That is why the U.S. and Japan made the process for revising the Guidelines as transparent as possible. We repeatedly engaged China and other countries of the region in discussions about our intent, and we even published a draft of the revisions last June so that governments throughout the region could assess what we were doing and offer their perspectives. This open, transparent process underscores that the revised Guidelines jeopardize no one's interests and, indeed, should serve as a model for how transparency in security matters can promote confidence and reduce misunderstanding.

An important objective of the revised Guidelines is to ensure that the U.S. is fully capable of meeting its security commitments to the Republic of Korea, our other treaty alliance that remains essential to stability and peace in Northeast Asia. We appreciate the contribution China is making toward stability and orderly change on the peninsula. Our cooperative effort in the Four-Party talks has, for the first time, brought together North and South Korea, the United States and China. And our cooperation on the 1994 nuclear Agreed Framework has reduced a grave danger to the region.

Given the complications posed by the ongoing financial crisis, our countries and others in the region will have to enhance our cooperation to ensure the Agreed Framework is implemented. Moreover, we should not limit ourselves to the goal of rendering the Korean peninsula free of nuclear weapons. We should also aim to eliminate chemical and biological weapons from the peninsula, as well.

Looking to the future, I can state that the U.S.-Korean alliance will continue to promote peace and stability in Northeast Asia and the Asia-Pacific region as a whole, even after the immediate threat to stability has receded on the peninsula. I would also note that the United States places great importance not only on America's bilateral alliances, but also on bilateral relationships between countries in East Asia. American interests and the interests of entire region are best served if China also has good relations with Japan, Korea and Russia, and if those countries have good relations with each other.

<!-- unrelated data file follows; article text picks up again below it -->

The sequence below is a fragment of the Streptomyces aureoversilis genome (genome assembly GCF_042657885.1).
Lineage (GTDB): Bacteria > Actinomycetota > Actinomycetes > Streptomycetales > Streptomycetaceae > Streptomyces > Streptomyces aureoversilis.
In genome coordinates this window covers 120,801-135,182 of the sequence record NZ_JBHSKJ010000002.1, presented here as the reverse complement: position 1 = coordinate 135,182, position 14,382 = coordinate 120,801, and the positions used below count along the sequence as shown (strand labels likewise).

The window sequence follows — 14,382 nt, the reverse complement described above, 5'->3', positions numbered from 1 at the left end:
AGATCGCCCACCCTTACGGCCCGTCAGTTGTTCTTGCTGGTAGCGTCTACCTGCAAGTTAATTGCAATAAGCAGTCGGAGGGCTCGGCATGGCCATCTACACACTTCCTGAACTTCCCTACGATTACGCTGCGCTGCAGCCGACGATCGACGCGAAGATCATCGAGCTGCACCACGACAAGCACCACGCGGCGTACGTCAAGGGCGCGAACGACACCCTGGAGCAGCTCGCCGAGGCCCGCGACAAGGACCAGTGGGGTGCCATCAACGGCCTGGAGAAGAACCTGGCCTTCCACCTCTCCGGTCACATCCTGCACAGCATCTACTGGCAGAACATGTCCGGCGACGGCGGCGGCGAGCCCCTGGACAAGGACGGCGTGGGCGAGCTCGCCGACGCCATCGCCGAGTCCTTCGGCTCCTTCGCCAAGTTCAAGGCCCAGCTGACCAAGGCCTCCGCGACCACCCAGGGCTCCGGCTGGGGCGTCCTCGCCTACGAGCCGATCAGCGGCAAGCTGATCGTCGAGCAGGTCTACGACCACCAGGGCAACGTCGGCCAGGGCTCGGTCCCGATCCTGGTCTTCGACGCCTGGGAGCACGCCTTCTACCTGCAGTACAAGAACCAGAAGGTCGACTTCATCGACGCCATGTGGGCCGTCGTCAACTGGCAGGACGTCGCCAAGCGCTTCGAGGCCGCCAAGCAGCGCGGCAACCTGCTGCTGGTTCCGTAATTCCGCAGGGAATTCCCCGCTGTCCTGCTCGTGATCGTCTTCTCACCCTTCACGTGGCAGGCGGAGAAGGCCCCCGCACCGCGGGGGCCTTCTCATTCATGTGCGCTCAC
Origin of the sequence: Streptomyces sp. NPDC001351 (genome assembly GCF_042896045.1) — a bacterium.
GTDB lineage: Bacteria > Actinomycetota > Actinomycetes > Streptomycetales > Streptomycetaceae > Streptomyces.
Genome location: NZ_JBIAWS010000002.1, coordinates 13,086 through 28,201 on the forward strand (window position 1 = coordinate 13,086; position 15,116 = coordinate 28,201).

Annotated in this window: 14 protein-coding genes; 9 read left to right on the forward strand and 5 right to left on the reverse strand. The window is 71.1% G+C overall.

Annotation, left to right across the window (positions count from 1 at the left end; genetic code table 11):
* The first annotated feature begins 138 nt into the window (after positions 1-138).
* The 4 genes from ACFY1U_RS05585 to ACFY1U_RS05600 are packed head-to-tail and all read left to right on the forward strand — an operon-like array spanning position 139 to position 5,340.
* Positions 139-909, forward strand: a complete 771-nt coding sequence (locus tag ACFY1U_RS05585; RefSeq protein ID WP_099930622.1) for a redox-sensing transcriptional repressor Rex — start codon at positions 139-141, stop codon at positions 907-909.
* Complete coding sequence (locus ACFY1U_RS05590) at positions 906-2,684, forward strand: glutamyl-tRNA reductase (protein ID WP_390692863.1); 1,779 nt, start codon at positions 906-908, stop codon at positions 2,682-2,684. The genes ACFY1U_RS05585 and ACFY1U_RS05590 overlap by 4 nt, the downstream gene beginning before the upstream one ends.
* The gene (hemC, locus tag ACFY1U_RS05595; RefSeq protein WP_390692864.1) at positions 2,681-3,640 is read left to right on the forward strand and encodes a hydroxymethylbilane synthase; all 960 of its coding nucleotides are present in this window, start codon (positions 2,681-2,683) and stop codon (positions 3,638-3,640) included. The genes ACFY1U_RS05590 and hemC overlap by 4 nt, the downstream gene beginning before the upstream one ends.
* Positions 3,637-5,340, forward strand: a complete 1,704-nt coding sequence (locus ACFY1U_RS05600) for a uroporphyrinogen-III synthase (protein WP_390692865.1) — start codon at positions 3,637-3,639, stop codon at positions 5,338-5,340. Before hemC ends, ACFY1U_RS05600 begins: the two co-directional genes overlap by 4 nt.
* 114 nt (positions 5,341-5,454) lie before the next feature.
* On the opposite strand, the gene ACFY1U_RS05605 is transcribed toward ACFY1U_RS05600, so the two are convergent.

Another pillar in our regional strategy is the set of overlapping multilateral frameworks for discussion and cooperation. The United States and China are together engaged in a several multilateral channels such as the ASEAN Regional Forum; an unofficial trilateral dialogue among the US, China and Japan; military conferences on practical security cooperation, and; the Four-Party Talks on the Korean Peninsula. While we are working together constructively in these multilateral fora, the United States views a broad and deep engagement directly between our two countries as an essential pillar of our regional strategy.

We seek a steady and sustained engagement that can help prevent the "zig-zags" in our bilateral relationship that General Chi discussed a year ago in his Washington speech. Today, China is an Asian power, and rightfully so. The United States does not fear this, nor do we view China as an adversary. Rather, the U.S. seeks to encourage China to step forward as a responsible and cooperative great nation. A nation that preserves its unique identity, but is more open on security matters and more respectful of the rule of law. A nation that adheres to international norms, including peaceful resolution of disputes, the control of weapons of mass destruction and freedom of the seas. And a nation that joins us in rejecting a zero-sum attitude toward security by recognizing the common interests we all share in a stable environment that ensures security and promotes prosperity.